The survival time was the longest in the case of D. folliculorum immersed in the lipstick- 69 h and 260 h for the fully and partially immersed mites, respectively (Fig. 2). In the mascara, the mites were able to stay alive for as long as 56 h. In the powder cream samples, the overall survival time of D. folliculorum was the shortest, i.e., maximum 2.3 and 4.5 h for the fully and partially immersed mites (Table 1).
Human sebum, which consists mainly of triglycerides and fatty acids (57.5%) as well as wax esters (26%), squalene (12%), and cholesterol (4.5%), is an optimal living environment for D. folliculorum and D. brevis [15, 16]. These compounds protect the mites against water loss and are a source of food. Hormones increasing sebum production may also affect the course of demodicosis and increase the possibility of infection. Demodicosis and seborrheic dermatitis have been associated with polycystic ovary syndrome (PCOS), probably due to the increased discharge of sebum promoted by androgens. D. folliculorum has been found to be more predominant in women with PCOS . An important epidemiological task is to determine whether and how long these permanent human parasites can survive without a host. Our previous investigations demonstrated that Demodex spp. immersed in saline survived on average for 82 h . In the present study, the mites in the control group survived for 41 h, which was shorter than in physiological saline. The shortest viability time was recorded in the powder cream substrate. The survival time in the mascara was longer, and the lipstick substrate ensured the longest viability of the mites. The analysis of the Demodex survival in the cosmetics was focused on the first six chemical components that may potentially affect the viability of these mites. Demodicidal activity has been shown for many compounds, i.e., 100% tea tree oil (TTO), 100% caraway oil, 99% ethanol, 10% povidone-iodine, 4% pilocarpine, and 4% terpinen-4-ol (T4O), but only some of them can be used as cosmetic ingredients due to their intrinsic toxicity and the risk of irritation of eyes and skin [19,20,21,22].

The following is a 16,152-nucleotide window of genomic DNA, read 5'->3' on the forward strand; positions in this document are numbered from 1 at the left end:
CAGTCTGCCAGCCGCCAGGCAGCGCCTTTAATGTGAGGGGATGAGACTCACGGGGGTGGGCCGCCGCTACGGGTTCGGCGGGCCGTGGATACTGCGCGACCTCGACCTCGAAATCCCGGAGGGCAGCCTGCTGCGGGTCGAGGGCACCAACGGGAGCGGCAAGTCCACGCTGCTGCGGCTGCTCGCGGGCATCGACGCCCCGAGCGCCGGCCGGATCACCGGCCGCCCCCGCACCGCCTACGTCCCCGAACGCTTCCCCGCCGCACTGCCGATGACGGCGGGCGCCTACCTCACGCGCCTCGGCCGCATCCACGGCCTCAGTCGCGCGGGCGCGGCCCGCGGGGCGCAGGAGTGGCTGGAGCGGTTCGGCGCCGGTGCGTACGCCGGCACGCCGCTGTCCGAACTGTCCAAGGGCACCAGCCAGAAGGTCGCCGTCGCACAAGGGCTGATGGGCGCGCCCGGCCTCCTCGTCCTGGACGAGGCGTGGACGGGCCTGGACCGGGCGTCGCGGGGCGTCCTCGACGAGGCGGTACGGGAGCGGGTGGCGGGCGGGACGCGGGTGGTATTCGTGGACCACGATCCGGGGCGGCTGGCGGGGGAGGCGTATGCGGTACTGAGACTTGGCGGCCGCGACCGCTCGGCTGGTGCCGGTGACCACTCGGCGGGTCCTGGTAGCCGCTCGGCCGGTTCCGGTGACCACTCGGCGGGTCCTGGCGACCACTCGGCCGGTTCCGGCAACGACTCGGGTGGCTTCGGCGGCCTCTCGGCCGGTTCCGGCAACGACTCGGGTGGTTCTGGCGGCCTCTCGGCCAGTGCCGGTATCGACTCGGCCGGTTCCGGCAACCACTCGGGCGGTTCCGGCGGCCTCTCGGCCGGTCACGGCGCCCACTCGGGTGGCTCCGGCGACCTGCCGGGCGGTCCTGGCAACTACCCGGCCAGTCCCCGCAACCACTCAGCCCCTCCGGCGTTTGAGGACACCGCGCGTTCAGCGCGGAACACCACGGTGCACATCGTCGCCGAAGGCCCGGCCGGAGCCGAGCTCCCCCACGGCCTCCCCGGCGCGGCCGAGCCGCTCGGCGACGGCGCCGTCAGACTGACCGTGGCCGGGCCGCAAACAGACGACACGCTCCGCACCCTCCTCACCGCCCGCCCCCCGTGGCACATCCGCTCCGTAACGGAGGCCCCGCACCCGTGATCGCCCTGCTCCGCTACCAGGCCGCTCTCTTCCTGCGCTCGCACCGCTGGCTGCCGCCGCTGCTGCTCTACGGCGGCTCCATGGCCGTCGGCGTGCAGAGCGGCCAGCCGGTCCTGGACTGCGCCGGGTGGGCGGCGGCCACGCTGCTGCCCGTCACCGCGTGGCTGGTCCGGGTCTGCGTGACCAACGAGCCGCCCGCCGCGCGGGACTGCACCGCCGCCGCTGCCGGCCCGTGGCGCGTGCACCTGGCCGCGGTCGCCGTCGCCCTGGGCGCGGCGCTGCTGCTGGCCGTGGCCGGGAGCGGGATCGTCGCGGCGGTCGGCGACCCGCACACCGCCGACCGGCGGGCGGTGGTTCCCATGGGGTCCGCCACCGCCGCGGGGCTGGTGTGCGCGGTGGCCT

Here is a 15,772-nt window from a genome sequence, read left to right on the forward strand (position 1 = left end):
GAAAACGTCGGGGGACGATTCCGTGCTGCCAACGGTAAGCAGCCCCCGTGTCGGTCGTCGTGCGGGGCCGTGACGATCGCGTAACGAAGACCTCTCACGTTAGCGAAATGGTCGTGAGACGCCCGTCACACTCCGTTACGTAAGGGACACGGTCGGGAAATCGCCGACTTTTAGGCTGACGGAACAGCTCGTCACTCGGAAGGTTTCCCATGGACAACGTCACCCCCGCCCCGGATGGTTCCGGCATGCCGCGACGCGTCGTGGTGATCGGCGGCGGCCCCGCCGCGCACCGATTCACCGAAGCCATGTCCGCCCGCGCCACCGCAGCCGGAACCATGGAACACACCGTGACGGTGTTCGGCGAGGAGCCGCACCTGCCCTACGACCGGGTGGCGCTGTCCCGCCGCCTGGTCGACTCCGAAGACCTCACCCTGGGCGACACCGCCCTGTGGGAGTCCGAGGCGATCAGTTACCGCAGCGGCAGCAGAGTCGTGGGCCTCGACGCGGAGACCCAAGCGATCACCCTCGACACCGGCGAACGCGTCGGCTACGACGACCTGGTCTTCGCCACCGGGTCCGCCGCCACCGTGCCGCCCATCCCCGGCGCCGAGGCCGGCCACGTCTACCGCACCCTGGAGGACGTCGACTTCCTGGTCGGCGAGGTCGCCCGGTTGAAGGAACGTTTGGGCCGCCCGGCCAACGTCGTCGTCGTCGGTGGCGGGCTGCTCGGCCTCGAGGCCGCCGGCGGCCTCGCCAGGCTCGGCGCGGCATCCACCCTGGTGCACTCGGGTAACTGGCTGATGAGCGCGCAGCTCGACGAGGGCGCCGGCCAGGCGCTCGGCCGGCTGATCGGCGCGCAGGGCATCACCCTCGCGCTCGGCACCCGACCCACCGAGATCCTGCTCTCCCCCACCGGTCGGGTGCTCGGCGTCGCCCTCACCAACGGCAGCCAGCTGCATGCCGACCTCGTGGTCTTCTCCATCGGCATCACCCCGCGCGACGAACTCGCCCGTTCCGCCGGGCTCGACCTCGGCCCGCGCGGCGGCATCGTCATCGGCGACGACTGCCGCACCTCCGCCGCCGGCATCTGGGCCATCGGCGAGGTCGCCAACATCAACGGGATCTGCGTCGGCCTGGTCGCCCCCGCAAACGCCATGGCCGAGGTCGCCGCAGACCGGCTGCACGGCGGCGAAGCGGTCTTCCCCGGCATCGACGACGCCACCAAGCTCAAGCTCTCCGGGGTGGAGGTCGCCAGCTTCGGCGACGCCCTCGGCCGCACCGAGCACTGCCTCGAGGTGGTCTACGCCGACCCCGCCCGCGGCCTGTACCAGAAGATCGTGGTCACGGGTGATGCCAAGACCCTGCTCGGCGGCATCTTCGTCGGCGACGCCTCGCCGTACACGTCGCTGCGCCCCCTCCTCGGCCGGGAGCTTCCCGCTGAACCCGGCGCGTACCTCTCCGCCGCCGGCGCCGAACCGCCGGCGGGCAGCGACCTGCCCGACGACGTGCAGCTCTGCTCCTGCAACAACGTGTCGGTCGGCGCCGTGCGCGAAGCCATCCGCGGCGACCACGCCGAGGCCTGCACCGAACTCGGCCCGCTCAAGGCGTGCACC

The powder used in the study contained the following ingredients from the top of the list: dimethicone, water, dipropylene glycol, alcohol denat., nylon-12, and butylene glycol. Dimethicone and denatured alcohol seem to be the most important components influencing Demodex survival. Dimethicone has a protective effect, as it protects the skin against external factors. It forms a film on the skin producing a feeling of smoothness, softens the skin, and nourishes the hair . The compound is used not only as a cosmetic ingredient but also as an agent against head lice Pediculus humanus capitis . It enters the respiratory system of lice and causes their death within 0.5 h . Other authors suggest that the death of lice does not occur via hypoxia but via inhibition of water excretion . The average survival time of Demodex mites that were fully immersed in the powder cream was comparable to that of dimethicone-treated head lice (0.78 h). Mites that were partially immersed in the powder cream survived over twice as long (2.16 h). This may indicate that dimethicone had the most significant effect on the survival of Demodex in this substrate.
Another component, i.e., dipropylene glycol (DPG), is used e.g. as a solvent in cosmetics and personal care products . There are no data on the effect of this substance on mites. Alcohol denat. is a general term used by the cosmetics industry to refer to denatured alcohol, which is added to a wide range of products . It acts as an effective preservative, prevents spoilage of cosmetics, and serves as an antibacterial agent . In 75% and 100% ethyl alcohol, Demodex can survive for approx. 150 and 4 min, respectively . The concentration of the alcohol in the powder cream is definitely lower; however, its presence may be associated with the shorter survival time of the mites in this substrate. Since it is usually applied to the face with fingers, powder cream can be a source of Demodex infections when used by several persons within a short time (tens of minutes). It seems that the dimethicone ingredient is crucial for Demodex survival in this cosmetic.
The Demodex mites were immersed in the mascara partially, as its dark colour would have prevented observation at full immersion. The small size of these mites impeded observations of the movement of legs, which was the basic survival criterion. The partially immersed specimens were found to survive in the mascara for 21 h on average.
The first main components of the mascara are water, Copernicia cerifera cera, cera alba, glyceryl stearate, Euphorbia cerifera cera, and stearic acid. Water provides Demodex mites with the required humidity; hence, this substance does not seem to have a negative effect on the survival of these parasites. Another ingredient, i.e., Copernicia cerifera cera, is wax extracted from leaves and buds of the Brazilian palm Copernicia prunifera. This substance is considered hypoallergenic, although allergic contact dermatitis has been reported in the literature . In turn, the cera alba beeswax forms an occlusive layer on the surface of the skin or mites, preventing excessive evaporation of water. In humans, cera alba may be a causative agent of allergic reactions . Euphorbia cerifera cera is a wax component as well; yet, the effect of waxes on Demodex mites is unknown at present .